Research on carbon emission management is becoming a very important part of the green supply chain landscape as more businesses continue to make it part of their business strategy, amid pressures from customers, competitors and regulatory agencies. To contribute to the body of knowledge in this emerging research stream a series of lot size models that consider both economic and environmental performances are developed for the carbon emission conscious retailer, manufacturer and a combined model of the retailer and manufacturer. As a matter of expediency, the combined retailer-manufacturer model (Banerjee, 1986) is referred to as the system in this dissertation.
The carbon tax mechanism and carbon cap-and-trade mechanism are the most efficient market-based options used to lower carbon emission in practice. These mechanisms are integrated into the developed lot size models, the results of which could provide the carbon emission conscious retailer, manufacturer and the system with optimal lot size and cost strategies. The findings also shed more light for decision makers and policymakers on the impact of carbon tax and carbon trading regulatory policies on the business strategies of the firm. In addition, this dissertation contributes to the current sparse quantitative literature on carbon emission and green supply chain research.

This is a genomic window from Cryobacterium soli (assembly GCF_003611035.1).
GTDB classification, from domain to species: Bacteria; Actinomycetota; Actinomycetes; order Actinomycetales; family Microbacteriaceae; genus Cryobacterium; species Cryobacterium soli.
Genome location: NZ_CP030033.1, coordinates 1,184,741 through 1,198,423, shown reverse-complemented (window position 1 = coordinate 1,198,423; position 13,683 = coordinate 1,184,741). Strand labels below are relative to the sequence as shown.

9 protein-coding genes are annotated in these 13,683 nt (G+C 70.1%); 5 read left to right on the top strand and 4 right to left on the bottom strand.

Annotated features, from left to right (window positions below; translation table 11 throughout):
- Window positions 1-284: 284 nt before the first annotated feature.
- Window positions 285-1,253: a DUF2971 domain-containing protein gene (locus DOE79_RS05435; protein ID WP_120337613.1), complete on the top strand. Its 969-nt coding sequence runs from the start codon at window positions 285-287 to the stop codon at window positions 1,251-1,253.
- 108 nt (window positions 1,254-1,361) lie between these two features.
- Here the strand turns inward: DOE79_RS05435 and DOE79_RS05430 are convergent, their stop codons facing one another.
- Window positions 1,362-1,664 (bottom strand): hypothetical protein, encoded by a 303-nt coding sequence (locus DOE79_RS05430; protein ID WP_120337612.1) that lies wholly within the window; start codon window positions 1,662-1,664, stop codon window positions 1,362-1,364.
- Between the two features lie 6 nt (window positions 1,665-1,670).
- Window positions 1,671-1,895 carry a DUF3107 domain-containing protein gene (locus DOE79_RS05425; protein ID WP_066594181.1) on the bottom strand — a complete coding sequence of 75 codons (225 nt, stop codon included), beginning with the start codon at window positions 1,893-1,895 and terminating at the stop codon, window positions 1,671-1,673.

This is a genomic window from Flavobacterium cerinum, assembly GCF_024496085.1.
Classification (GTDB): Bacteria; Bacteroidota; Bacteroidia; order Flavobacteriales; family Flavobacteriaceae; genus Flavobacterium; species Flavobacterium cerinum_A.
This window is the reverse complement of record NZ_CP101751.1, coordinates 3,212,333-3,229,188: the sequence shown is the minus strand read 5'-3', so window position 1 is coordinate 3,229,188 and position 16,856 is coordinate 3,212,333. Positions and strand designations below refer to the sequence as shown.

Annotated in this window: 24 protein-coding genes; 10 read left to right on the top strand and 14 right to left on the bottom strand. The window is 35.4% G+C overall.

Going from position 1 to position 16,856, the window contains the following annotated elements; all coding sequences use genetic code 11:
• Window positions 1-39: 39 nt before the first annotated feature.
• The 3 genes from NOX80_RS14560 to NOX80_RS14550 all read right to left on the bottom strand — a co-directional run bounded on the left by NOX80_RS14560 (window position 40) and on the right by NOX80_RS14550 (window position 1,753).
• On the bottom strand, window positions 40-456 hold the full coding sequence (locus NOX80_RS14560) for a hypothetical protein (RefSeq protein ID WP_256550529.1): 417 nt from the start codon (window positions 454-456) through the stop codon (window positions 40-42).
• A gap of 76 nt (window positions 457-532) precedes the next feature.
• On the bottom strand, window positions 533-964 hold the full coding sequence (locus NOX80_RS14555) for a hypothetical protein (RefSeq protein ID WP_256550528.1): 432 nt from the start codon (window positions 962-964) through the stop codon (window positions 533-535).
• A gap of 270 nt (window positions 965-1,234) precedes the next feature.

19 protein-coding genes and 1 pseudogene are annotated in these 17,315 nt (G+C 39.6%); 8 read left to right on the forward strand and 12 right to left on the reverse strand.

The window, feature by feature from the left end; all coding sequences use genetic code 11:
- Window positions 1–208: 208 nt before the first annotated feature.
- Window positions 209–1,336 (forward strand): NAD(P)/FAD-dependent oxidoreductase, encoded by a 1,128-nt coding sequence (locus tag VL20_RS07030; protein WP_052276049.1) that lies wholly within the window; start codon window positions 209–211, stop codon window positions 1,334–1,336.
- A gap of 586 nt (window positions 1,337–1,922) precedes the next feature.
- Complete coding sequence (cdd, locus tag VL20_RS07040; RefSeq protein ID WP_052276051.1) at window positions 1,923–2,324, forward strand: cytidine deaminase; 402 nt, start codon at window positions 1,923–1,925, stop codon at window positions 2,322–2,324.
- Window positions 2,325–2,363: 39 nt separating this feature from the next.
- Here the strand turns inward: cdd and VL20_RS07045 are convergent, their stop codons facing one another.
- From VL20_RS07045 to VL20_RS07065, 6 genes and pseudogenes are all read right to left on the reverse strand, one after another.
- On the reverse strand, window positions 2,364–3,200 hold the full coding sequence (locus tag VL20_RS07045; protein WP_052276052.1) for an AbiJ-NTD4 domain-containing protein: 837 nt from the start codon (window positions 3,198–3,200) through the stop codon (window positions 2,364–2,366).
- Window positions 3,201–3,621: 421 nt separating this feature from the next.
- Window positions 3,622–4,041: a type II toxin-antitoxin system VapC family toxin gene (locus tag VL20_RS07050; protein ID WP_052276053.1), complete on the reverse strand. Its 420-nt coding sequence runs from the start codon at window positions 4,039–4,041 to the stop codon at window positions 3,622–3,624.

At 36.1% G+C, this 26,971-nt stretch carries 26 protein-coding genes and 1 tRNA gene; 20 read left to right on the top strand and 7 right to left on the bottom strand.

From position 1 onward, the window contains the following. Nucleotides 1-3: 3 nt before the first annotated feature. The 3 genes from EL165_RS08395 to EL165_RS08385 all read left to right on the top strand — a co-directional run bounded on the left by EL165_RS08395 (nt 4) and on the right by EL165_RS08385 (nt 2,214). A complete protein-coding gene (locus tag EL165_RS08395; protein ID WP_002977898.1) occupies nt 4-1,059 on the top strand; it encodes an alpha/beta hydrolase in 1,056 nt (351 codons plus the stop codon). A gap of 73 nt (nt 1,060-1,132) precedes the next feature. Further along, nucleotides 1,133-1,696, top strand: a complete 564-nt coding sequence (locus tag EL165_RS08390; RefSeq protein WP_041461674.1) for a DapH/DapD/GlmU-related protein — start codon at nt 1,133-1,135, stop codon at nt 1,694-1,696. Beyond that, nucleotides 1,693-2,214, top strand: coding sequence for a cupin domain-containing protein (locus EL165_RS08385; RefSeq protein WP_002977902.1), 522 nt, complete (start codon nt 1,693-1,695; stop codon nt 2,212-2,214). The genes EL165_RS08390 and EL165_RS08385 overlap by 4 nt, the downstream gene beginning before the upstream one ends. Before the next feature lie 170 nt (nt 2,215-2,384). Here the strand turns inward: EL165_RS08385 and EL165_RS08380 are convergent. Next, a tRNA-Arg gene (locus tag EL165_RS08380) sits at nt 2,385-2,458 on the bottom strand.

|Advisor:||Offodile, O. Felix|
|Commitee:||Guiffrida, Alfred, Offodile, O. Felix, Wang, Tuo|
|School:||Kent State University|
|Department:||Management and Information Systems|
|School Location:||United States -- Ohio|
|Source:||DAI-A 75/08(E), Dissertation Abstracts International|
|Subjects:||Environmental economics, Management|
|Keywords:||Business strategy, Carbon emission management, Carbon tax, Carbon trading, Green supply chain, Retailer-manufacturer model|
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